Whilst I was having ECT I never really wrote about it. I was in hospital with only mobile access to the Internet. I was exhausted, often in pain and not really in the mood for writing. Recently though I’ve been inspired by this blog and Seaneen’s appeal for ECT info to document my experience. I’m worried that if I don’t do it now, I’ll forget what happened all together.

Ultimately my experience with ECT was a failure. I had 11 treatments, some unilateral and some bilateral. I barely responded at all and in the end we gave up.

ECT was seen as the last resort. I was about as severely depressed as you can get and no one knew what else to do. I wasn’t sure about having it, but at the time I wrote that anything was worth a try. I think I was so depressed I didn’t really care what happened to me. I know I secretly wished it would go horribly wrong, so overwhelming were the thoughts about death.

I went into the treatment with a smidgen of hope as at least we were trying something. I felt little, but I knew my family wanted it to work. We had to believe it would work, as the alternative was too horrible to comprehend. Other patients at The Priory had been through ECT and come out the other end much improved. ECT had been lifesaving for them and I hoped it would be the same for me.

The procedure was a lot less scary than I had feared. We were woken early by the nurses, our blood pressure and temperature taken, then we were bundled into a taxi with the nurses over to Cheadle Royal. The Priory doesn’t have an ECT suite any more, so treatments were taken there.

There was a waiting room, where we’d sit waiting our turn. There was usually three or four of us being treated at the same time. Three from The Priory and a day patient from elsewhere. Eventually we’d be called into a prep room, where a girl would wash our forehead and neck and attach EEG stickers. Next we entered the treatment room. We’d climb onto a bed and Dr Shock would ask us how we felt. We would be attached to the monitors and then the anaesthetist would take my hand and try to insert a cannula.  This was where it got difficult to me. My veins are small and deep and finding one proved near impossible at times. Multiple attempts, hands like colanders and a number of bent needles later and we would be ready to go. After a few treatments like this, the anaesthetist ordered some microwave lavender bags, which I’d be given to warm my hands. ECT quickly became associated with the smell of lavender.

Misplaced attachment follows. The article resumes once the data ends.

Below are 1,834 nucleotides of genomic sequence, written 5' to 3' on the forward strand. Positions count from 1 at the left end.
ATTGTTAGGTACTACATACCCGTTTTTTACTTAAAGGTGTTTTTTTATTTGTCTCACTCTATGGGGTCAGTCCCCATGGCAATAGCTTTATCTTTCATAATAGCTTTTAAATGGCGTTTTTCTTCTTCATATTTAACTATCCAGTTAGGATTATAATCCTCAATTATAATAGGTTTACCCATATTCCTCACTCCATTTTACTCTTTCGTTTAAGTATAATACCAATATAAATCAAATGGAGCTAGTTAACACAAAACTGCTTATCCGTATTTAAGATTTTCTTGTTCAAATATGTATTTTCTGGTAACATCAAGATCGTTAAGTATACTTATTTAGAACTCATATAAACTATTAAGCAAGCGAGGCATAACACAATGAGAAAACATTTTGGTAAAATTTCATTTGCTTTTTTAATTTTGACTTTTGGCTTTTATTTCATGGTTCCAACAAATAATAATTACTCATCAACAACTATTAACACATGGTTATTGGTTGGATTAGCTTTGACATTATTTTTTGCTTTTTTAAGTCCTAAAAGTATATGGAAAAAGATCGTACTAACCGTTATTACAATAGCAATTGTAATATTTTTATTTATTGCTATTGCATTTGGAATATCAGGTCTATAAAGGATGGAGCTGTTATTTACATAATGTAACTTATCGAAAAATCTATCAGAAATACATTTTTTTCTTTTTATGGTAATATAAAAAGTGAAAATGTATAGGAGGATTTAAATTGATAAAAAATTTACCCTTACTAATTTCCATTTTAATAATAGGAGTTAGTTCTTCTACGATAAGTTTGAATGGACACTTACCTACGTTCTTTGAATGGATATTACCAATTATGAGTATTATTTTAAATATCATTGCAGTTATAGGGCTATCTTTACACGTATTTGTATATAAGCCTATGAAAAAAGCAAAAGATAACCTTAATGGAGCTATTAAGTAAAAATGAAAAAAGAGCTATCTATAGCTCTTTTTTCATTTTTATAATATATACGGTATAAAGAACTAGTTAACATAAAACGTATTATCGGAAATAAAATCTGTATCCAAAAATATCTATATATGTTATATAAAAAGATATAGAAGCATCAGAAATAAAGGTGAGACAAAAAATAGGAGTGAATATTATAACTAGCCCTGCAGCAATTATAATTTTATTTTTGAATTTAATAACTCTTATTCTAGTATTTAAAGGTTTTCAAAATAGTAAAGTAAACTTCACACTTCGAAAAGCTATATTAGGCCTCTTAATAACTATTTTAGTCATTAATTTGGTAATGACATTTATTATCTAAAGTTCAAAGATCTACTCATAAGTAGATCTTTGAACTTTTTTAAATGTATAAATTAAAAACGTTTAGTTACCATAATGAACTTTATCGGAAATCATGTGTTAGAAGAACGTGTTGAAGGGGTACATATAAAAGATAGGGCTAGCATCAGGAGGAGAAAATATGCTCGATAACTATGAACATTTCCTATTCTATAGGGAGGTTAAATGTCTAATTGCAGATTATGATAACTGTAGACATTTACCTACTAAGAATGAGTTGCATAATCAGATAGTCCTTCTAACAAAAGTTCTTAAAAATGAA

I’d never had a general anaesthetic before my first treatment and I didn’t know how I’d feel. I soon got used to the feeling. Twice a week for nearly 6 weeks, you have little choice. The liquid would ooze into my veins. I could feel the cold liquid flowing in my hand and then I’d drift off into a blissful sleep. When I was ill I’ve never had any other sleep as nice as that. Next thing I knew I was in the recovery area, oblivious to what went on whilst I was asleep.

Throughout my treatment and since, I’ve always been curious to see what happens in between those moments. I often wondered about asking if I could watch someone else go first, but was certain I’d be turned down. I know they apply a current to my brain and I have a fit, but what does it actually look like? Who does what?

A few times I awoke covered in blood. The cannula would slip out during the fit and I’d be left with a red tshirt. The first time it was a bit of a shock and slightly scary, but once I knew what had happened it was okay.

As we woke up, our vitals were taken regularly. Each of us would have a nurse, who would keep a close eye on us, administering pain relief if required. It was always required. An hour after our treatment we would be allowed up and given tea and toast, or water and toast in my case. Then we were bundled back into the taxi and taken back to the ward, where we usually went straight to bed.

At the time, the side effects weren’t so bad. I usually had a thumping headache, more so after the bilateral treatments. Sometimes I would ache all over. My jaw was often painful. My appetite was normally dodgy and I felt queasy from the anaesthetic. My memory seemed to be pretty much in tact. I’d written all my passwords and things down before I went, but I don’t think I ever needed to refer back.